I believe this avoidance is typically caused by fear.  Fear of not knowing what to say.  Fear in not knowing what to do.  Fear in recognizing our own mortality in the face of our friend’s dying loved one.  Fear in upsetting our friend with the “wrong” words or by reminiscing occasions spent with their loved one.

We don’t need to know the “right” words.  Sometimes we don’t need to say anything at all.  It’s so important to just be there for our friends as they provide care for a beloved family member.  Sometimes they just need their hand held or a strong, supportive hug.  Sometimes they just need our presence to share a cup of tea or a simple meal, or to bring them a bag of groceries, or pick up something at the drug store. Hands - Just Be

We don’t need to be armed with clever sayings or big gestures.  We need to just be able to sit with them, let them share their experiences, and listen.  We need to … just be.

© 2016 Caring Choices

Grief and Gratitude

People frequently say: “I don’t want to be a burden to my family.”  And yet without conversations, planning and guidance, that’s exactly what we may become to them.

A loved one’s involvement through the end of life experience, especially having decision-making responsibilities, can greatly impact how they cope through their grief and bereavement.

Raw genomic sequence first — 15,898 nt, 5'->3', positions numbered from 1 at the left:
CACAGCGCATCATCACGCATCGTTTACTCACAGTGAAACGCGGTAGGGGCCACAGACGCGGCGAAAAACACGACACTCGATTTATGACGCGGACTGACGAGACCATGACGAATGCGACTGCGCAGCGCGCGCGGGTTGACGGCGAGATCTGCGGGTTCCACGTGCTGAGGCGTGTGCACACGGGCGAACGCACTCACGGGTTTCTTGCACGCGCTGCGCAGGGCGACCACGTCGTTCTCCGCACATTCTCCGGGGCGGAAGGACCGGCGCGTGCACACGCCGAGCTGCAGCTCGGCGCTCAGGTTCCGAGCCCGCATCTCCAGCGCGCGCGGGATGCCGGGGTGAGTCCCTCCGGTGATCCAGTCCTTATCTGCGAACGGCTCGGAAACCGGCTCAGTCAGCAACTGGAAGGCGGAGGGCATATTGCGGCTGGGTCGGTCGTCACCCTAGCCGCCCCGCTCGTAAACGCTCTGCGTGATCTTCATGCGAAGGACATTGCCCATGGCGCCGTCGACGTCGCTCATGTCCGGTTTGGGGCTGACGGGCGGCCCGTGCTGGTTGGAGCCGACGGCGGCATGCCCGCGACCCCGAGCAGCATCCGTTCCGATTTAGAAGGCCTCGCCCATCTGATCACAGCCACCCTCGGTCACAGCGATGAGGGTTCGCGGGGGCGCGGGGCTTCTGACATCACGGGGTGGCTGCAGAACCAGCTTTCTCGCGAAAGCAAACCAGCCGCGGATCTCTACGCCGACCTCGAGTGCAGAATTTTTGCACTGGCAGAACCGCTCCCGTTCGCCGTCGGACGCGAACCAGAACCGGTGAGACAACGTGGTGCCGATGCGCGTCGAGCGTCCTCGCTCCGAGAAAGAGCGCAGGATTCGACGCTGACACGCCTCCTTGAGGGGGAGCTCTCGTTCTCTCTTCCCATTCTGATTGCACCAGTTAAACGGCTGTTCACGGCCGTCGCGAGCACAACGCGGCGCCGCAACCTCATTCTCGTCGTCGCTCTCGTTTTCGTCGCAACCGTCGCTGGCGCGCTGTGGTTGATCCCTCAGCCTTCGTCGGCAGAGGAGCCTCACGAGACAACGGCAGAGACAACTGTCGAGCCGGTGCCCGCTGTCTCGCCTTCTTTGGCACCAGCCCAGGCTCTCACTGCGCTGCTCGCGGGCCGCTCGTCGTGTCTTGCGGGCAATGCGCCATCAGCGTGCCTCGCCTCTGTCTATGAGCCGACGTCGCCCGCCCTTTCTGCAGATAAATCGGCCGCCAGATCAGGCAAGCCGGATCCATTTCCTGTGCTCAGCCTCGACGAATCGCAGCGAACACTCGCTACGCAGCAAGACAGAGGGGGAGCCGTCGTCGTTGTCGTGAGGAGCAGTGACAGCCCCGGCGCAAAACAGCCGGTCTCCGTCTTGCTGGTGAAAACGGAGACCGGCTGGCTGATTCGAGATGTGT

• If they feel guilt and remorse over making decisions, they’re likely to feel guilt, maybe resentment, through their bereavement.
  • If they have the benefit of knowing our values, beliefs and decisions, the emotional burden of decision-making is decreased and bereavement is likely to be less fraught with negative emotions.

Below is our illustration of the general concept of how we experience grief with the actual “closer to the truth” experience of grief.   Some assume that the deepest grief is felt immediately at the loss (as indicated by the darker shade of the line).  As time passes, and we move away from the moment of loss, the shade of the line grows lighter – so does, supposedly, the depth of our grieving feelings.  In reality, grief and bereavement have a less-defined trajectory as illustrated in the second “line”.  Grief is different for each individual, as it is for each situation, whether it be death, divorce, loss of job, loss of independence, etc.  One size does not fit all.

Loss and Grief pic

There is a method of coping with grief that may seem absurd.  Yet, it can be helpful when you’re ready to consider it.  The notion is that of gratitude and creating a Gratitude List.  Not, of course, that you’re grateful for the loss (death, divorce, loss of job, loss of independence, etc.) BUT that you are able to see how the loss transformed your life in a positive way.    I’ve written before about the year I turned 30:  One month after my 30th birthday, my Dad died unexpectedly.  Four months later, I was filing for divorce and leaving my home with my then 8-year-old son to move back in with my Mom.  At that time, I could only focus on the enormity of the losses.